Mangino going about his business

Kansas head coach Mark Mangino pats offensive lineman Jeremiah Hatch on the helmet during the second quarter Saturday, Sept. 12, 2009 at the Sun Bowl in El Paso, Texas.

Kansas head coach Mark Mangino pats offensive lineman Jeremiah Hatch on the helmet during the second quarter Saturday, Sept. 12, 2009 at the Sun Bowl in El Paso, Texas.

Monday, November 23, 2009

Kansas University football coach Mark Mangino long has prided himself on his ability to maintain focus in the face of a storm, so it’s not altogether surprising that he has spent the past few days going about his business as usual — even as speculation about his job security has swirled.

Despite an ongoing KU investigation into the coach’s treatment of players, Mangino said he has carried on as usual this week — showing up for his live radio show Thursday night, leading a Sunday afternoon practice, speaking with beat reporters via conference call Sunday — because he sees no reason why he would alter his routine.

“These are things that I do every week, and there’s no reason not to do them,” Mangino said. “This is what I do, and I’m comfortable doing it, and these are things that I do each and every week.”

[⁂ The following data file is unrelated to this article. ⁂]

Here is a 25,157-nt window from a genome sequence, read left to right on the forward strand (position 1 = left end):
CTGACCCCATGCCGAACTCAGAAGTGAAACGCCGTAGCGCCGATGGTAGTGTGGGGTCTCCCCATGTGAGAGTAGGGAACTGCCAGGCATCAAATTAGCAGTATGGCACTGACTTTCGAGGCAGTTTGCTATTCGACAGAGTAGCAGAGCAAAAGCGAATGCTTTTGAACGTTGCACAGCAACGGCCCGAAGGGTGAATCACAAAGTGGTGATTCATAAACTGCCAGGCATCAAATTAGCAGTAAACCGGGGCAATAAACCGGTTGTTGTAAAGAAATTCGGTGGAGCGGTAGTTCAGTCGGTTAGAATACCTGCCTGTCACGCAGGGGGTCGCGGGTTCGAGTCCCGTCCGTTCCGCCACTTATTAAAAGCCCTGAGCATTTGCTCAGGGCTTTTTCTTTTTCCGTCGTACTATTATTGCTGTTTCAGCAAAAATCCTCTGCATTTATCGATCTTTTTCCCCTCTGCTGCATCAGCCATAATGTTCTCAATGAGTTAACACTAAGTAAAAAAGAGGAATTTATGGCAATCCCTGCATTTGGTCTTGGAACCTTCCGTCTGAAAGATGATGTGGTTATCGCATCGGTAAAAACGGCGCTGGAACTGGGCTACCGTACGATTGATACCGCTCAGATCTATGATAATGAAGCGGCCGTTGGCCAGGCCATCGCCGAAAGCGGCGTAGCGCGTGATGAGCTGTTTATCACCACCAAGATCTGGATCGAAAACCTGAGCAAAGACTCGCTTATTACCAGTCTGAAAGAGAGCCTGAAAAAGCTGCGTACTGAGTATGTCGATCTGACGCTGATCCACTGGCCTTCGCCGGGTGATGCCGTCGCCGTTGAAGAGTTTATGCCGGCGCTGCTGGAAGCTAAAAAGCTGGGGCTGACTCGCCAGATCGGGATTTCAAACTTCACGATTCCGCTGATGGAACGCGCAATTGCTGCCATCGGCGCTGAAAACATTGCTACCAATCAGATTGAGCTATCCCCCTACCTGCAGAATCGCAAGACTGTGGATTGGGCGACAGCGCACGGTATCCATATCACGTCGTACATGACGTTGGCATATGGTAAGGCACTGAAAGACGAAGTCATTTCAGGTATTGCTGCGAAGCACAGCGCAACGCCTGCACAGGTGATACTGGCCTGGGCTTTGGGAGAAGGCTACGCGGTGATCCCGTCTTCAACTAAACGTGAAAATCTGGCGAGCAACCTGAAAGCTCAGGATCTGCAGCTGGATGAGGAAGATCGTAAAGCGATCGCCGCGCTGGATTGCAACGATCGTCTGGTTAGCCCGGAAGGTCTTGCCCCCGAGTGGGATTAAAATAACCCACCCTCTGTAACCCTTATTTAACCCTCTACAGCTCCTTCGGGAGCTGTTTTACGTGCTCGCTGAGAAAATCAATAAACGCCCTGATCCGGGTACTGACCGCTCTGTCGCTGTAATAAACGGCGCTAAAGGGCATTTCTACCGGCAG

The coach said following Saturday’s 51-20 loss to Texas that he expected to coach this weekend’s game against Missouri at Arrowhead Stadium. Asked Sunday whether he felt he has been treated unfairly in regards to the internal investigation being carried out into his treatment of players, Mangino said the situation was far from resolved.

“Answering you in an honest fashion, it hasn’t played out,” he said. “That’s how I feel about it. I really don’t have anything to comment. I want you to know that it has not played out. So I’m doing my job and getting ready to play Missouri. That’s a big game over in Arrowhead. It’s really important to our players, it’s important to our fans and important to our students. That’s what my focus is on.”

Mired in a six-game losing streak, Saturday’s regular-season finale against the rival Tigers will represent the Jayhawks’ last chance to gain bowl eligibility, something they’ve done in each of the past five seasons.

As they learned the hard way in 2006, however, six wins doesn’t always guarantee a bowl game — which means players will be using Saturday’s game to make a statement.

“It’s tough going into this last game knowing that even if you do win, you might not get that bowl game,” said senior defensive back Justin Thornton. “So we’re going to go out fighting and we’re going to do everything in our power to try to win this game in a convincing fashion.”

As always, players will have the added boost of Don Fambrough, the former KU coach who annually relays some of his anti-Missouri sentiments to team members in the days leading up to the game.

He’s expected to give a speech on the practice field at some point this week, and Mangino, for one, seemed excited at the prospect of what appears to be a particularly worked-up Fambrough.